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When Duke University first announced a call to prayer from its chapel’s bell tower, it was intended to bring together Muslims and non-Muslims after recent terrorist attacks in Paris — instead, the move sparked widespread controversy and prompted Duke to cancel the event.

Franklin Graham, a prominent evangelical Christian, wrote a Facebook post demanding that donors withhold donations from Duke until the policy was reversed.

Duke held a similar event in front of the chapel on Friday that drew around 300 people.

Juliane Hammer, a religious studies professor at UNC, said she was optimistic when she first heard of the event.

“I was excited that Duke, in a time of heightened controversy after the Paris attacks, would be bold enough to make a statement in support of a religious minority community that has been under so much pressure to distance itself from the attacks,” she said in an email.

Thabit Pulak, a Muslim and Duke freshman, attended the call to prayer outside the chapel on Friday and said initially he was disappointed with the university’s decision, but he remained hopeful for better understanding among religious groups in the future.

“Given what I have seen on the news, I would say that people outside Duke had a much more negative impact than Duke itself. In fact, Duke administration and Duke students were very supportive,” he said.

Carl Ernst, a UNC religious studies professor, said the chaplains at the school, not the Muslim community, proposed the call to prayer.

“It was actually proposed by the Christian chaplains as a goodwill gesture of inclusion of Muslim students in the use of the Duke Chapel,” Ernst said in an email.

The Duke community tries to foster support for all religious backgrounds, said Christy Lohr Sapp, associate dean of religious life at Duke University, in an email.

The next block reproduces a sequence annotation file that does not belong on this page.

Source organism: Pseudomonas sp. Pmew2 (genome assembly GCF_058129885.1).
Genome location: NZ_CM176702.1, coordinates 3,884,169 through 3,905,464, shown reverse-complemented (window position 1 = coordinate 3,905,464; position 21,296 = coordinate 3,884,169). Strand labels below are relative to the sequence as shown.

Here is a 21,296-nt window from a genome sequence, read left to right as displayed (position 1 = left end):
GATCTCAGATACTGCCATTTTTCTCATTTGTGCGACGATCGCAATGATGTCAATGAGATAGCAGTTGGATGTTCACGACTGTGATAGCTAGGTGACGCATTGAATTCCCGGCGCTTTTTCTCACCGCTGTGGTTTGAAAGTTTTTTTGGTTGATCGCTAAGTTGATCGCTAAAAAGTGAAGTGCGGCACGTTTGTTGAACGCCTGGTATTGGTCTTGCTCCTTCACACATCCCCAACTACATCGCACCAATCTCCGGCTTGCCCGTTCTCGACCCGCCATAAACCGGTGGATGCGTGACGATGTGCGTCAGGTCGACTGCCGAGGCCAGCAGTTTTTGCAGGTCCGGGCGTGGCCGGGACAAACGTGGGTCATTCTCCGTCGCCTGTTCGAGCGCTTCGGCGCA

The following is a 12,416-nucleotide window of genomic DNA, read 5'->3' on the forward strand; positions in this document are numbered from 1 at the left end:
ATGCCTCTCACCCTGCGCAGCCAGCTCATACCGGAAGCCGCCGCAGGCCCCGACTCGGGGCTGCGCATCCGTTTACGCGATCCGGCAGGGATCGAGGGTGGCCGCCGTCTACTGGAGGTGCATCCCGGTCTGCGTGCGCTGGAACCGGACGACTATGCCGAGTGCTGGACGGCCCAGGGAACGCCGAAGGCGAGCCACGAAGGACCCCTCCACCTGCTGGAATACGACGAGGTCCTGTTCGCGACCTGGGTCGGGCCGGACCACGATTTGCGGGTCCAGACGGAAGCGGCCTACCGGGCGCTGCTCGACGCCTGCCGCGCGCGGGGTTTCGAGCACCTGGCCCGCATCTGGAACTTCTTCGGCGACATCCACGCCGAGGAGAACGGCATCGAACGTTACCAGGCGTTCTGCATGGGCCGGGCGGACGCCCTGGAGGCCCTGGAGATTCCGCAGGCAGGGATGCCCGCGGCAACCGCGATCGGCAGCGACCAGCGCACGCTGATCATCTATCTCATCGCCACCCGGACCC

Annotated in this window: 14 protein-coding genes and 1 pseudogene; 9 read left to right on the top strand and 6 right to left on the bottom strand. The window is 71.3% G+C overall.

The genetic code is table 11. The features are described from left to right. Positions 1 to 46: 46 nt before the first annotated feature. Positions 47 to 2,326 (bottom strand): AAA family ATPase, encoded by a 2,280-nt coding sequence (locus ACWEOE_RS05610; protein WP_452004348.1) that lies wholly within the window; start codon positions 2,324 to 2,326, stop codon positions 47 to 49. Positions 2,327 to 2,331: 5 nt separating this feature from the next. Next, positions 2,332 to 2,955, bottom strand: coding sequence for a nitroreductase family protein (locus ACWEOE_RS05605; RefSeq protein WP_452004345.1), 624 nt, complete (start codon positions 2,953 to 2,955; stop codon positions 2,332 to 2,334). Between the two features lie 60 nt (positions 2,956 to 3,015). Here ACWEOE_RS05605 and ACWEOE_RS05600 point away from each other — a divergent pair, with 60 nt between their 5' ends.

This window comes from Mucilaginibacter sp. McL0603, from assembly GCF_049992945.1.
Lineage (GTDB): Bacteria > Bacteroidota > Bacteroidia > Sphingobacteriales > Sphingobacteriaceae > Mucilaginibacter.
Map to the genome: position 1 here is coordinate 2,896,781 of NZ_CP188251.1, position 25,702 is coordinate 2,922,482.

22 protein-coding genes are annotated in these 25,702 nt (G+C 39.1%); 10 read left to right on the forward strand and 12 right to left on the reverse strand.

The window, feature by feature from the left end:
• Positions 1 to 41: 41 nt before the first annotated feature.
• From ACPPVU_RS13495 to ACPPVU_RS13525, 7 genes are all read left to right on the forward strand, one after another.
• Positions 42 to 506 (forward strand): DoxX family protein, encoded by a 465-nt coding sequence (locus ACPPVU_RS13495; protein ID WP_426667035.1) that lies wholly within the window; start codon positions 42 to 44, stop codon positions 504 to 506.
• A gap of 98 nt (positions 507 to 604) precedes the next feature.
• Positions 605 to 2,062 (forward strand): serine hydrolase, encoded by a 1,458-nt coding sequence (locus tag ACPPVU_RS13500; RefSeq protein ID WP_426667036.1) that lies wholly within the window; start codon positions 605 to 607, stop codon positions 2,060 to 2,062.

“It is a shame that so much hostility has been directed on Duke students by so many who do not know much about our community,” she said.

Eeyi Oon, a Duke sophomore, said she really liked the idea of a public call to prayer and said she used to wake up to it every morning when she lived in Malaysia.

“It was a great opportunity for people who are religious in general to stand together in an increasingly secular world,” Oon said.

Though there were many supporters and sympathizers in the community, not everyone was ready for a public call to prayer yet, said freshman Kevin Wang.

“It has left a scar that has been treated, but not really healed,” Wang said. “I am not religious, so personally, I would have been fine with the call to prayer, but since Duke was founded as a Methodist institution, I am sure that there are a lot of Christian influences throughout the university that would have opposed it.”

Duke freshman Eidan Jacob said he’s glad the event has gained national attention.

“It is something we should be talking about,” he said. “So much of the rhetoric has become Islamophobic, xenophobic or very intolerant one way or the other.”

While a public call to prayer would be ideal, Pulak said he hopes the attention it has brought will bring wider acceptance of Muslims.

“Like many of the religions out there in the world today, we are people just like anybody else, not any different.”

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